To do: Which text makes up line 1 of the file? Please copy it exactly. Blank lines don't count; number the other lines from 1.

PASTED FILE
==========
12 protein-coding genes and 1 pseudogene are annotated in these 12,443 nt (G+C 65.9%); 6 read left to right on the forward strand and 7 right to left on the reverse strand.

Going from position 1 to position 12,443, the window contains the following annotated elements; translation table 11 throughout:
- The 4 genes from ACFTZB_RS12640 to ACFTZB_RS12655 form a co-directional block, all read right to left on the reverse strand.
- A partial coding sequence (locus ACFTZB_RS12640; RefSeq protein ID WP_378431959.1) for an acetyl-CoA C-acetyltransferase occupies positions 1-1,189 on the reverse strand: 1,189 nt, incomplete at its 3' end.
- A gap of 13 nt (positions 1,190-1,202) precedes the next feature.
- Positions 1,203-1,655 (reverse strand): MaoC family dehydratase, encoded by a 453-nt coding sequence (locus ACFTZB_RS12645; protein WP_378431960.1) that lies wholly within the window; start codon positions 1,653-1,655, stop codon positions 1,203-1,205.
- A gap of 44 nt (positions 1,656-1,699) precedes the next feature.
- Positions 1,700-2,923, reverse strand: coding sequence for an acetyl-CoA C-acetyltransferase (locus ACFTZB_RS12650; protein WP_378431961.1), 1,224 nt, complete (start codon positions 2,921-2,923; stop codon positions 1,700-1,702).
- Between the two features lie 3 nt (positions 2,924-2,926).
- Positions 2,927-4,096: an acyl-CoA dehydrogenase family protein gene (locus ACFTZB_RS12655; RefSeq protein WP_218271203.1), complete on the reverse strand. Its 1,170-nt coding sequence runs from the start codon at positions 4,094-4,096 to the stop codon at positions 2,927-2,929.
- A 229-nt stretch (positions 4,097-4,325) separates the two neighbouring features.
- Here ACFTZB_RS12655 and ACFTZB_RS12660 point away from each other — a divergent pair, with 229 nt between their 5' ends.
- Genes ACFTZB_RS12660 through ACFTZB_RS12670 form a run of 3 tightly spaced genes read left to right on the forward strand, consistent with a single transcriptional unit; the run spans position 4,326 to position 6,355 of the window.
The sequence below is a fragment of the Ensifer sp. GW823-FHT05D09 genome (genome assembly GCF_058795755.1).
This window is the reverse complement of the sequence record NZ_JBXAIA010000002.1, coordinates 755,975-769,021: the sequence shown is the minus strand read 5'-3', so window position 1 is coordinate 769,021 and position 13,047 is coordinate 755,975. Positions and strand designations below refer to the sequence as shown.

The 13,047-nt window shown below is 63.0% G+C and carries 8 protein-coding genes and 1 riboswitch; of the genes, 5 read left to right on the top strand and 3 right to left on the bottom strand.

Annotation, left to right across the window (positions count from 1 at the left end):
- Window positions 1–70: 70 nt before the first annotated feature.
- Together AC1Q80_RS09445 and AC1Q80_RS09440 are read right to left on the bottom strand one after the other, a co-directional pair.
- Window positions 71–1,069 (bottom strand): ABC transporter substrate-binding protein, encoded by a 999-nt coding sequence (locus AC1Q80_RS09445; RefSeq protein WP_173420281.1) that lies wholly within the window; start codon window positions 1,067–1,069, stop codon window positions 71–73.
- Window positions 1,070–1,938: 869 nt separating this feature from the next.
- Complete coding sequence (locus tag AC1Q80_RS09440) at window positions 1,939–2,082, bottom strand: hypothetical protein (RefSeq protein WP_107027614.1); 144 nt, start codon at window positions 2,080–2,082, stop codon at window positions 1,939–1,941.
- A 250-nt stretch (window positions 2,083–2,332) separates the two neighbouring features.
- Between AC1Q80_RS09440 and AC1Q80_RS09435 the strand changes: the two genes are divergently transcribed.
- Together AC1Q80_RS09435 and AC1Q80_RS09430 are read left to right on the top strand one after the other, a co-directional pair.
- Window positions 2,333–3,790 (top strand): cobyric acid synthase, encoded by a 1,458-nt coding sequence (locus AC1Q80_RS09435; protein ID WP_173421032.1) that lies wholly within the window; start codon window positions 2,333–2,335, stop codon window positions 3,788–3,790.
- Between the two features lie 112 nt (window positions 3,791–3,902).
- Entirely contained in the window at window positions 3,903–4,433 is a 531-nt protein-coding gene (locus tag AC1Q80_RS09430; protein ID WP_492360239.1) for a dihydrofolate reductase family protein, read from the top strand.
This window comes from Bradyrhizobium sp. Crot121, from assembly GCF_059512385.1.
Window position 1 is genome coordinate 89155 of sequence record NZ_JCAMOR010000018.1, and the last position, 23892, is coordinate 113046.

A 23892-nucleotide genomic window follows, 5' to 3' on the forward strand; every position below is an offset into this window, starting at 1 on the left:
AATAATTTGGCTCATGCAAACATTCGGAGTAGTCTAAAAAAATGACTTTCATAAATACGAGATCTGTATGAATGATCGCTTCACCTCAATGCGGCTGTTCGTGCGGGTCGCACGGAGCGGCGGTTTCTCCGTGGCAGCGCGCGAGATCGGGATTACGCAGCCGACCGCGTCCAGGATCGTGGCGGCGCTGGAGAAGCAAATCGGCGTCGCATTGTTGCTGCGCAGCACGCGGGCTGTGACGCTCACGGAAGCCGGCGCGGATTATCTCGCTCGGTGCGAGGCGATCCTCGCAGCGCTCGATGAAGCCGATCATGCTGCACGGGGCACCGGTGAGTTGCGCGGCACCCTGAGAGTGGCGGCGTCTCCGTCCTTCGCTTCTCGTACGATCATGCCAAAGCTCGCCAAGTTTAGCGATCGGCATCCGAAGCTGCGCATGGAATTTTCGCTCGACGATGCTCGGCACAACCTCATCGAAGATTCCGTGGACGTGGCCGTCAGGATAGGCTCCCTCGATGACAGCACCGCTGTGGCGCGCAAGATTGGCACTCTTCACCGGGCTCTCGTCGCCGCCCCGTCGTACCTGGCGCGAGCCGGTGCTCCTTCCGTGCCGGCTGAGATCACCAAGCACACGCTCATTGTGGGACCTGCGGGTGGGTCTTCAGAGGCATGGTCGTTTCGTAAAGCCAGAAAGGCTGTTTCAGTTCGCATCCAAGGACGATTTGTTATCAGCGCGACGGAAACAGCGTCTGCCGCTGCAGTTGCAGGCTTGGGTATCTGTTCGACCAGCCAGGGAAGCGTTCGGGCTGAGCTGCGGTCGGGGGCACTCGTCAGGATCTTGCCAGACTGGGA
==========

12 protein-coding genes and 1 pseudogene are annotated in these 12,443 nt (G+C 65.9%); 6 read left to right on the forward strand and 7 right to left on the reverse strand.